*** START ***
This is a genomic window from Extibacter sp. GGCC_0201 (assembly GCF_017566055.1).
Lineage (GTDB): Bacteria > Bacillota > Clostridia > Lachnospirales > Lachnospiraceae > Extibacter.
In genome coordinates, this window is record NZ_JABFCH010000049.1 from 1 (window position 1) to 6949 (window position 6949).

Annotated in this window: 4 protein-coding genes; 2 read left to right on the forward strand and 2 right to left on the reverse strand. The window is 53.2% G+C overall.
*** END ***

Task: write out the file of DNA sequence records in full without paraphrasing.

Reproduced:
This is a genomic window from Extibacter sp. GGCC_0201 (assembly GCF_017566055.1).
Lineage (GTDB): Bacteria > Bacillota > Clostridia > Lachnospirales > Lachnospiraceae > Extibacter.
In genome coordinates, this window is record NZ_JABFCH010000049.1 from 1 (window position 1) to 6949 (window position 6949).

Annotated in this window: 4 protein-coding genes; 2 read left to right on the forward strand and 2 right to left on the reverse strand. The window is 53.2% G+C overall.